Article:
The political impact of fast track planning

News that the Government is considering proposals which will allow developers to pay to “fast track” their applications, or even have them determined by neighboring authorities, throws up a series of intriguing questions about the interface between planning and politics.


The concept that developers should pay more for faster decisions, will surely be raising blood pressure levels for everyone who’s ever paid thousands of pounds in planning fees to a local authority and received a dreadful service in return.  No one has yet fixed the brain drain causing many of the best planning officers to leave local authorities for private practice, nor will the ongoing cuts to those same authorities help the problems with staffing levels which cause delay in the first place.  Paying more for those few staff to work faster or harder may well, in practice, simply push those paying current levels of fees further to the back of the queue.

Meanwhile the intriguing idea of creating a market place in determining applications – letting applicants select the authority they submit to – seems like the work of a genius or madman, or possibly both.  Incentivizing authorities to get their planning departments up to capacity and up to speed, in order to win more planning fees and generate much needed revenue, seems on the face of it a brilliant move.  Getting nowhere with Eastleigh Borough?  Get Basingstoke to determine it instead, for example.  The problem with this though is the point at which politics comes in.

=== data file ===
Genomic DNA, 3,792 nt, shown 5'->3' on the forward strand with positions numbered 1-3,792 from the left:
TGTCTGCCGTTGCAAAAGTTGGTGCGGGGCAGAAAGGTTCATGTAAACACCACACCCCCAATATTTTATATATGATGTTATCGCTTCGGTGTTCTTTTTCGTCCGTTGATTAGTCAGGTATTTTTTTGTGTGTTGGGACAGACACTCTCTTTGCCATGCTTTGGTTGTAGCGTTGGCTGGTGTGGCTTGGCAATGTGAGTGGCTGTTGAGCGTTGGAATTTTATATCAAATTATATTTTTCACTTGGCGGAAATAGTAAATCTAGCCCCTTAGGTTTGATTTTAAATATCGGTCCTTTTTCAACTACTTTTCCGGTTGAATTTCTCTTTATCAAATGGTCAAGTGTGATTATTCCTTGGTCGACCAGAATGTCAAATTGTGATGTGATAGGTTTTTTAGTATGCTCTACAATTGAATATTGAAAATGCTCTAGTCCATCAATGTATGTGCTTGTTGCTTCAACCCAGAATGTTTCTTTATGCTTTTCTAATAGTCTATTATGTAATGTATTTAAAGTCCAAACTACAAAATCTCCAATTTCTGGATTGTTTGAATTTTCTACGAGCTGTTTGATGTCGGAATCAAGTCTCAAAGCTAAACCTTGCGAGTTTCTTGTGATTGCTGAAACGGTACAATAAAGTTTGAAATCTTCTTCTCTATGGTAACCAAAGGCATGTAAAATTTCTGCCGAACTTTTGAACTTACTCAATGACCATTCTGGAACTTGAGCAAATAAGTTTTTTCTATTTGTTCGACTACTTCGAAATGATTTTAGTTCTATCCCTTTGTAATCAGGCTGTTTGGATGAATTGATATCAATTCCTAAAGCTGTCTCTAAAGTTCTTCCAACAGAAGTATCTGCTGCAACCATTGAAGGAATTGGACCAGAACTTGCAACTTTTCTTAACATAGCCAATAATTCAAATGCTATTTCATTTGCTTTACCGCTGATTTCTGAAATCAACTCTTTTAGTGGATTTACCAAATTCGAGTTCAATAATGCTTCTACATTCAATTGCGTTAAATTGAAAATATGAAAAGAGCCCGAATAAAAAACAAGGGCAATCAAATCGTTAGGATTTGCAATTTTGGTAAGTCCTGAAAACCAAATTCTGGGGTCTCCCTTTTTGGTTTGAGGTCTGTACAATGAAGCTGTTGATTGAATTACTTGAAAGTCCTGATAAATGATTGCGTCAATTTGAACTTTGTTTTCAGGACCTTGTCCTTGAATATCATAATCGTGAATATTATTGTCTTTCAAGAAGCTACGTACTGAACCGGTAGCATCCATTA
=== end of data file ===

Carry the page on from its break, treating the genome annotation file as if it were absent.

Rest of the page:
If I’m a Councillor at Eastleigh and a contentious and politically unpopular scheme comes before me, recommended for approval by officers at Basingstoke, I will surely play the ‘local knowledge’ card (“Our colleagues at Basingstoke may well be professionals but don’t share our local knowledge; knowledge which means we know the scheme should be refused)”.  Yes it removes the risk that members can unduly influence their officers in trying to secure a particular recommendation, but it removes a critical democratic element to the planning process.  Members will feel little or no urge to agree with officers they have no relationship with, while if schemes such as this DO get approval having been recommended elsewhere, communities will feel they have lost another lever of control over the local planning process.

There are no easy fixes, but dropping a market solution onto the planning process seems a blunt instrument, and one that might have alarming and undesired results.